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  4. Blech, I've had too many meals that resembled your last photos. But, phew; I'm so glad this review otherwise had a happy ending. And yes, that's definitely a Niki! I hope to blog her sculptures from Spain one day :-)

    Thanks for the introduction to Deborah Butterfield. And what a lucky "find" for your friends!

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    Replies
    1. I think you would have been more, shall we say, direct than I was, but maybe we were there on a off night — and it was kind of close to closing time. And I really hate to say bad things about veggie restaurants.

      I'm glad I got to see the Niki in person after seeing her sculptures on your blog!

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  5. The view from your balcony was gorgeous! Too bad the hotel was not very nice. I often wonder why hotel owners don't take better care of their property, and why they don't send hire people with excellent customer service skills.

    The horses are stunning! I can't picture one of them in our living room though! :D

    ReplyDelete
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    1. It's probably very expensive and an ongoing battle to keep hotels in good shape, but yeah, why don't they? But the staff really sets the tone for the hotel, so you'd think they would want considerate people at the front desk, not people who make you feel like you're bothering them when you check in.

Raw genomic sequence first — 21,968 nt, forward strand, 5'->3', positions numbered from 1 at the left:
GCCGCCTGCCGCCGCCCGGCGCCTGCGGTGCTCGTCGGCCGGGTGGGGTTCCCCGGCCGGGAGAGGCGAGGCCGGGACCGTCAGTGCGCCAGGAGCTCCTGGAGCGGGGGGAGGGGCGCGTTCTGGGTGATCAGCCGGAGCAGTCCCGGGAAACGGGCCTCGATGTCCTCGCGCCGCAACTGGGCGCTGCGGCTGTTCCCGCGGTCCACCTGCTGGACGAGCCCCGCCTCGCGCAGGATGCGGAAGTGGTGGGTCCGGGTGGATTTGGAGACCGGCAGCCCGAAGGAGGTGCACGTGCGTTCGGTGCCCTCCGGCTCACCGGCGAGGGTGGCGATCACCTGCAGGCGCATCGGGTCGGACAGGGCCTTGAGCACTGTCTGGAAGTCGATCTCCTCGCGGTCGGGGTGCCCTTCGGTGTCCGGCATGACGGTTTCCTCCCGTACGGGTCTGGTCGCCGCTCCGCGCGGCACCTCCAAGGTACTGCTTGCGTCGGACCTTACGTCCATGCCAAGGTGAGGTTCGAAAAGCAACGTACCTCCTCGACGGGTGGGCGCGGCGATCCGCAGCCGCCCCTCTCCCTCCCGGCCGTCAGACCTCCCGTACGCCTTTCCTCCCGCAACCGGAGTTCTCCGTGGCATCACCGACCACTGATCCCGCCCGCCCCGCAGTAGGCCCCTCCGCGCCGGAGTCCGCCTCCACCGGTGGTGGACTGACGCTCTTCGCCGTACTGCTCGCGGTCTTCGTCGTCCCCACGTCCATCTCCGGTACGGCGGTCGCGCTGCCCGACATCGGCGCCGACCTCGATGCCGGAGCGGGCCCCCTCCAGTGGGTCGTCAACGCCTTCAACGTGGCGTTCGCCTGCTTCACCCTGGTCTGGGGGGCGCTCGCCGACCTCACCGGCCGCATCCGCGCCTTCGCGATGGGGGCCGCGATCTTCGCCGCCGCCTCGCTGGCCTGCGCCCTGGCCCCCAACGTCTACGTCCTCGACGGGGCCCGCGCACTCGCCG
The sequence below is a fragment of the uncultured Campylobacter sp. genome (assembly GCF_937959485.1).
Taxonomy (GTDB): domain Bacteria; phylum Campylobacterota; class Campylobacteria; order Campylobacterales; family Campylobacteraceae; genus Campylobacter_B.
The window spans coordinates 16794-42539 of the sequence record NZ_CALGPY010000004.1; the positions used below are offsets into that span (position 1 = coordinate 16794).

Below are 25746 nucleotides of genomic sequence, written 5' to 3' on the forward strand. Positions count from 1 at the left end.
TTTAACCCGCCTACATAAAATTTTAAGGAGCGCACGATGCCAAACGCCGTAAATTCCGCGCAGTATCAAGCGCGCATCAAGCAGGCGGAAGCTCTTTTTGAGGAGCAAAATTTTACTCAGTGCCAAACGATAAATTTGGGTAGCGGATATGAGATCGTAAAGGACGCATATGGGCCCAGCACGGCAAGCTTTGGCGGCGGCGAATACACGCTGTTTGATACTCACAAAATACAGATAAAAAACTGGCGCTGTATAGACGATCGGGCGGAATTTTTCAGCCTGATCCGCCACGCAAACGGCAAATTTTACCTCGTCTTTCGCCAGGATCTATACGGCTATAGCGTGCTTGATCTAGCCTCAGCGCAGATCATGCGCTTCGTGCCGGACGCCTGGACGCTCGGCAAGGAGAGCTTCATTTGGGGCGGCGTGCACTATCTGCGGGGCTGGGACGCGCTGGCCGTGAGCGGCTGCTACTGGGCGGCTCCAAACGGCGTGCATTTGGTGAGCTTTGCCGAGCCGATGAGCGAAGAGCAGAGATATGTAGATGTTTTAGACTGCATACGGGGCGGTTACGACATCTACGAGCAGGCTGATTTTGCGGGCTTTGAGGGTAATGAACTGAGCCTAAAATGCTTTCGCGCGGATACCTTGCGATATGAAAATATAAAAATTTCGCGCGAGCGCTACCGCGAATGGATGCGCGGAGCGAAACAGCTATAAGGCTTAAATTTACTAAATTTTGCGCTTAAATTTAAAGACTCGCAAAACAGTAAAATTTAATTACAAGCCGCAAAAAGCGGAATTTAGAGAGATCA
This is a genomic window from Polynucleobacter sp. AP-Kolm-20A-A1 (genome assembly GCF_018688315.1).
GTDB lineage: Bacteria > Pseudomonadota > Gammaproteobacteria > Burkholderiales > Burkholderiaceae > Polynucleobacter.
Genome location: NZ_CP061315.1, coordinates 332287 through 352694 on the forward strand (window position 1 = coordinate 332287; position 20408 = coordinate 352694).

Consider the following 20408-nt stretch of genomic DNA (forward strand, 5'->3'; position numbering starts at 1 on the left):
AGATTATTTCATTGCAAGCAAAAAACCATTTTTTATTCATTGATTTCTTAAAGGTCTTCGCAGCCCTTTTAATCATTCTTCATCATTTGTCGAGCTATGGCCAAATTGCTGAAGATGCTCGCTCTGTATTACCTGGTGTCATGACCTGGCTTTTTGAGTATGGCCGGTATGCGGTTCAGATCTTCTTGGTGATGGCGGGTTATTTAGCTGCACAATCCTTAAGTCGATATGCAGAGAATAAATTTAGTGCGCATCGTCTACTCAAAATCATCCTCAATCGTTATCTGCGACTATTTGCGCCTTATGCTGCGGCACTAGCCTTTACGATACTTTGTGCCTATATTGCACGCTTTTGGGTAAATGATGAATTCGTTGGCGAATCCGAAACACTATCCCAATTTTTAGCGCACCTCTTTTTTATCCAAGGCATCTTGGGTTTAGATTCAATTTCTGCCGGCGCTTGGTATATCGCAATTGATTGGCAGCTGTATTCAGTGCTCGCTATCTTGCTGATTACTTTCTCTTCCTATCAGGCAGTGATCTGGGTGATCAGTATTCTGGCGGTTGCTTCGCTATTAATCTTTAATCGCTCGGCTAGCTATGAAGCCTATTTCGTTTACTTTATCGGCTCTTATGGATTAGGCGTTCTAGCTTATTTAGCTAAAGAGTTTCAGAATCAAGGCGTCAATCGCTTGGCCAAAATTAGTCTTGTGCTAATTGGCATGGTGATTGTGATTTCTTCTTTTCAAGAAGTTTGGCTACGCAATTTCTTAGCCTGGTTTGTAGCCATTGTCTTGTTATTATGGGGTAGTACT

The horse looked — unique — in the living room. Not your average art work.

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  6. Sandy Eggo does have good hotels, I am sorry that you got a poor one. I live in the area and even have worked in the San Diego Convention Center. There is more fabulous Niki art up in Escondido, an entire park of it. Niki de Saint Phalle's Queen Califia's Magical Circle. When you are down next time it is well worth the visit.

    ReplyDelete